Maximum sustained winds are up to 120 mph, after starting off this morning at 105 mph. This indicates a period of rapid intensification is underway, thus, the increasingly evident eye. A sequence of eye-wall development and weakening is likely over the next several days, which will lead to some fluctuation of intensity. However, Earl is moving through a low-shear, warm surface water environment which will keep the hurricane very strong. Category 4 strength appears feasible, if not likely, sometime within the next 24 to 48 hours. The track of Earl will still curve precariously close to the Outer Banks of North Carolina and the Virginia coastline late Thursday into early Friday.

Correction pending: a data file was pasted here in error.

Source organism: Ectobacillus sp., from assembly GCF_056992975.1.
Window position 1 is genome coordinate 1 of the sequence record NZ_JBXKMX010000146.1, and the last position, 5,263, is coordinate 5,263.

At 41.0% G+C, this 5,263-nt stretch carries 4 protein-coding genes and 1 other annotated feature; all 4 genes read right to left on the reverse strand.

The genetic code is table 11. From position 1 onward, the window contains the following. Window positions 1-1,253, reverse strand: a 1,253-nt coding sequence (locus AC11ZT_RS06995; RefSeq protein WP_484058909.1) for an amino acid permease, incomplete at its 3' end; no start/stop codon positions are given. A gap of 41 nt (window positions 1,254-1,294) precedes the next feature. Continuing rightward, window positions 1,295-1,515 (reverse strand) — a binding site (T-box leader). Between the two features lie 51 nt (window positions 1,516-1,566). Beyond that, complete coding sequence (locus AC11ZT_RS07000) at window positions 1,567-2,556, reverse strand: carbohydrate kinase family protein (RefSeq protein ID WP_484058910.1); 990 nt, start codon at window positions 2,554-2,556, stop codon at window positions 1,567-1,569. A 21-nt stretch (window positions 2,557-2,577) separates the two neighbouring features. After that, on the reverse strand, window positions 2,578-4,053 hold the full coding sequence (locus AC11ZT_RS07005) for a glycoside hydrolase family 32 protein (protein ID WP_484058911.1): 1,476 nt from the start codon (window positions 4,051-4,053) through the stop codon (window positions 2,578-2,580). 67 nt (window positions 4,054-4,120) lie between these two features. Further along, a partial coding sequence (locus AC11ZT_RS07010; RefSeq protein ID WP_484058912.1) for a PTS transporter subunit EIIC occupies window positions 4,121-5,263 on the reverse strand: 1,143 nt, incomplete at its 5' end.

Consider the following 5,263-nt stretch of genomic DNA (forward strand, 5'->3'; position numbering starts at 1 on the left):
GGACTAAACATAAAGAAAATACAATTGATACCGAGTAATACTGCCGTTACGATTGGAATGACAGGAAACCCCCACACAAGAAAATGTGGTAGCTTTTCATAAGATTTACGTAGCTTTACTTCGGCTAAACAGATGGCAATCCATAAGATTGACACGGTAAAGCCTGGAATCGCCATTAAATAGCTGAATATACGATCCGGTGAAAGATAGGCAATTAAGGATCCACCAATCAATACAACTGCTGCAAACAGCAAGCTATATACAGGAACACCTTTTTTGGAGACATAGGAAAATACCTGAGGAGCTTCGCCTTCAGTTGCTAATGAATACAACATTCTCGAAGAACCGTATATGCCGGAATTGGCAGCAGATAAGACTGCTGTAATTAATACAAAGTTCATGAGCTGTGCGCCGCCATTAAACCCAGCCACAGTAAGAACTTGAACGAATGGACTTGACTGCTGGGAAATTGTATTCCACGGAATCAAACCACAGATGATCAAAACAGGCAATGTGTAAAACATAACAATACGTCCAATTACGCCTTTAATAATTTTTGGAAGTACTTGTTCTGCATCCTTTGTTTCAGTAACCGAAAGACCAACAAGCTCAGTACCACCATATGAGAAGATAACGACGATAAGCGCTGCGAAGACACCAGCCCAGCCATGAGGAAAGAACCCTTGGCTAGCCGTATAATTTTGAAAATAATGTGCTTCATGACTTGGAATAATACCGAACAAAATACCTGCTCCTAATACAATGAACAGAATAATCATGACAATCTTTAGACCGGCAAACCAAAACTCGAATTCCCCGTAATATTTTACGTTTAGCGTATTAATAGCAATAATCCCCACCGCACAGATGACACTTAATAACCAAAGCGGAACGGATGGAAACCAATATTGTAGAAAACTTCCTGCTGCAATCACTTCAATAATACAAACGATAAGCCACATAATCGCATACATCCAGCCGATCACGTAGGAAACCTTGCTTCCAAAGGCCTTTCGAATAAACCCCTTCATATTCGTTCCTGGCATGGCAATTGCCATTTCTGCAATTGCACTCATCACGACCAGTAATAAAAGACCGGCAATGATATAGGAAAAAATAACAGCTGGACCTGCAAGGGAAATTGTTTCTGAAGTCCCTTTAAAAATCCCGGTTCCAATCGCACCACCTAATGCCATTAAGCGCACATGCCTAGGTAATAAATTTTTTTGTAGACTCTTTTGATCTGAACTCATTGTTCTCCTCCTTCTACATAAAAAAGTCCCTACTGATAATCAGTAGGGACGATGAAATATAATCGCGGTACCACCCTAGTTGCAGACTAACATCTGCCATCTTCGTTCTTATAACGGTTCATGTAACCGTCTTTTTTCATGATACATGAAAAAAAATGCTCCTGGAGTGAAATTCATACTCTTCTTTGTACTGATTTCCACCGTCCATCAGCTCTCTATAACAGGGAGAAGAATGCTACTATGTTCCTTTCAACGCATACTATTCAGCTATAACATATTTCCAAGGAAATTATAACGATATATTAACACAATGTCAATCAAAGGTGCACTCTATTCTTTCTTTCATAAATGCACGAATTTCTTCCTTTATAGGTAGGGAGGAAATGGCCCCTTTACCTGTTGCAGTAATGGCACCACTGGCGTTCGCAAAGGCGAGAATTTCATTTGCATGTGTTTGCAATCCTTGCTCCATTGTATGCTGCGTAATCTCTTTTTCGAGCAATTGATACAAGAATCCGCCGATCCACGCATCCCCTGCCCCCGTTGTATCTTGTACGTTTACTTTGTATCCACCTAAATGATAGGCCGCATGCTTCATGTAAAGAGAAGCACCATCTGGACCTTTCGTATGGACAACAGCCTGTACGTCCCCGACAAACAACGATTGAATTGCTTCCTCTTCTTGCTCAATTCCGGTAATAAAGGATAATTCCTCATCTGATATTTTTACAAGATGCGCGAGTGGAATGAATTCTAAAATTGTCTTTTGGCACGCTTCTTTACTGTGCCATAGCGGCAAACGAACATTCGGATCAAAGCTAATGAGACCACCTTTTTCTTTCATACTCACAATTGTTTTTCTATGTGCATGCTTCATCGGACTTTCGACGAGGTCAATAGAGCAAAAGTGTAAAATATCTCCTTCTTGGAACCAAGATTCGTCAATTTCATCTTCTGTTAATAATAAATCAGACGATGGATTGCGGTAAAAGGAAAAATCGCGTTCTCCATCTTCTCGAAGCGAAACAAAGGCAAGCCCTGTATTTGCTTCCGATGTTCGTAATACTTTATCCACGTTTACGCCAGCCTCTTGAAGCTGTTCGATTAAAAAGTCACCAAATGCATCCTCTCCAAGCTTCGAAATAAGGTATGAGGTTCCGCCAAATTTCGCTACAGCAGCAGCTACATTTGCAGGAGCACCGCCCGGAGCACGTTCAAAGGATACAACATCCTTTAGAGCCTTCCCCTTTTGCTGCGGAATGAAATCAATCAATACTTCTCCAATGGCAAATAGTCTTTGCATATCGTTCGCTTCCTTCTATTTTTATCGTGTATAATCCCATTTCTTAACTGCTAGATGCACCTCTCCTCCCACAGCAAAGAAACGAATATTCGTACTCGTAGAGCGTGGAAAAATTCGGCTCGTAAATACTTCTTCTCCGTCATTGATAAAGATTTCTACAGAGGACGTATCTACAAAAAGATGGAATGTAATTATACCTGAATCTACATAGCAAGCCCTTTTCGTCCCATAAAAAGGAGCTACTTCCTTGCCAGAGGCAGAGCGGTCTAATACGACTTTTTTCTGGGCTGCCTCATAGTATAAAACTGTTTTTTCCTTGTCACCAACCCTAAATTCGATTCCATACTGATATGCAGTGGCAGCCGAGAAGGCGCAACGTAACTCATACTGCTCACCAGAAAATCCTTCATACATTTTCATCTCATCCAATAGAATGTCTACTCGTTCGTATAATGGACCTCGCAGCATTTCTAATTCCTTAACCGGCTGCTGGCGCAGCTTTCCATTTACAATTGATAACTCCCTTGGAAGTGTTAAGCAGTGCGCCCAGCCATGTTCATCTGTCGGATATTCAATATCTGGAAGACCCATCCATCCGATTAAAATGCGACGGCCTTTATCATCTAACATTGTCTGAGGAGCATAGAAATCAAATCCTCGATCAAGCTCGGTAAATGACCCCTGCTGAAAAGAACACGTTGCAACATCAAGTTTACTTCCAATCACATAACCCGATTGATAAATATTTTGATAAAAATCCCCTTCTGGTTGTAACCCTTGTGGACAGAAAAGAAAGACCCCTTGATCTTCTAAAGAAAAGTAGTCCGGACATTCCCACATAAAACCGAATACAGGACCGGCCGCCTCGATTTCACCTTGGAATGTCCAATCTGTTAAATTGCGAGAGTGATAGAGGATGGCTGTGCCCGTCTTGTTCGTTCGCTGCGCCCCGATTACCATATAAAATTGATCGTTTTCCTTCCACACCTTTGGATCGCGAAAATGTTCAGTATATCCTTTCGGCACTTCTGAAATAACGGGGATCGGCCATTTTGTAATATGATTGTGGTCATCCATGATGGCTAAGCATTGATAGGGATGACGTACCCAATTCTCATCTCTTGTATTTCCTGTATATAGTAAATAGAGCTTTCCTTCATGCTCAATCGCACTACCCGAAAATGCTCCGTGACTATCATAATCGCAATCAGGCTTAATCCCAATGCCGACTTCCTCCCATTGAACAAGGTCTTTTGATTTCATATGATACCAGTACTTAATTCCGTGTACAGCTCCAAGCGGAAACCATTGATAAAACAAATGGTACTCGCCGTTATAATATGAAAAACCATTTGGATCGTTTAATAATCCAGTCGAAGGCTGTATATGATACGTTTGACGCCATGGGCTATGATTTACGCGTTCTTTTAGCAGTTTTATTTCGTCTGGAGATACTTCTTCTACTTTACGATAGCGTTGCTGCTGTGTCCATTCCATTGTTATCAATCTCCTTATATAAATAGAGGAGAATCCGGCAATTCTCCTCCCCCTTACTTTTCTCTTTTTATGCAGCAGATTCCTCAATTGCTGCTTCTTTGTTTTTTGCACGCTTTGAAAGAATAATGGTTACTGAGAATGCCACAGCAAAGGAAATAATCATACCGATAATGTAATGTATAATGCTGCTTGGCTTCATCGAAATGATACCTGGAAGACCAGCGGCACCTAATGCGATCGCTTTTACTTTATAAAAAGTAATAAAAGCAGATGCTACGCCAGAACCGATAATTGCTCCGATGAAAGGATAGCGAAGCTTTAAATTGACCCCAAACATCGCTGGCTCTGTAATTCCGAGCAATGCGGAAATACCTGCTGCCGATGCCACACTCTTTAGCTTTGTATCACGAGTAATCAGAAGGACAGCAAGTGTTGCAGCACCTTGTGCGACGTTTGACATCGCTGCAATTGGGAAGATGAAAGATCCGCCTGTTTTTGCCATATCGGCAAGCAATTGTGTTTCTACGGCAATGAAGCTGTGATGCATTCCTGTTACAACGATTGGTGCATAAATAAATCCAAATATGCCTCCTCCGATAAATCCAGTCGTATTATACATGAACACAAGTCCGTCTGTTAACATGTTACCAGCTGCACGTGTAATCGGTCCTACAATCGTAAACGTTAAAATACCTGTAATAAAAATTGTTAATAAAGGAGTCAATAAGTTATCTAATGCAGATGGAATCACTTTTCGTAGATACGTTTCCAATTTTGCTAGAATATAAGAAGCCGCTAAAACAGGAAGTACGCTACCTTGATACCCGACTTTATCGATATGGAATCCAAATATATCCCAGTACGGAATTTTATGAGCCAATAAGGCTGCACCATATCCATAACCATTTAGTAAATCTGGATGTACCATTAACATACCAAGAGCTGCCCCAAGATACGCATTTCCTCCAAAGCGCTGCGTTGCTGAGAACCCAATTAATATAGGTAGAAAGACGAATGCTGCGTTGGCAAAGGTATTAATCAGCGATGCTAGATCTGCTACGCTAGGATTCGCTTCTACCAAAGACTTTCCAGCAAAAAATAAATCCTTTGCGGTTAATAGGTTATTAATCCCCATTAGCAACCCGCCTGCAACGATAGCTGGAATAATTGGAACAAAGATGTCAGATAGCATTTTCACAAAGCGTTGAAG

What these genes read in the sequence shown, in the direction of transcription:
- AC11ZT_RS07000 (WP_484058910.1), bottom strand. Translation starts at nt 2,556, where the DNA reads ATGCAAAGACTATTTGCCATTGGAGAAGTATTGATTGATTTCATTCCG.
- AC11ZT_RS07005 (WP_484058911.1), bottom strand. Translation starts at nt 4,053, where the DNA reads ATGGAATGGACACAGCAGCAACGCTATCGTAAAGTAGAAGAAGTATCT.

As a result, we expect extremely high surf and rip tides with potential coastal flooding as Earl passes by. However, we are still several days away from the system's pass, and the track could shift significantly by that time. The model tracks shown above are counting on the approach of a trough and surface cold front late Thursday and Friday to the East Coast from the west across the U.S. That means Earl would be steered to the northeast away from a direct landfall as the trough advances eastward. But if this trough slows or weakens, Earl would be able to keep moving west, likely as a major hurricane. We will continue to provide updates on the air and online throughout the day, every day this week! For your reference, here is the Saffir-Simpson Hurricane Wind Scale: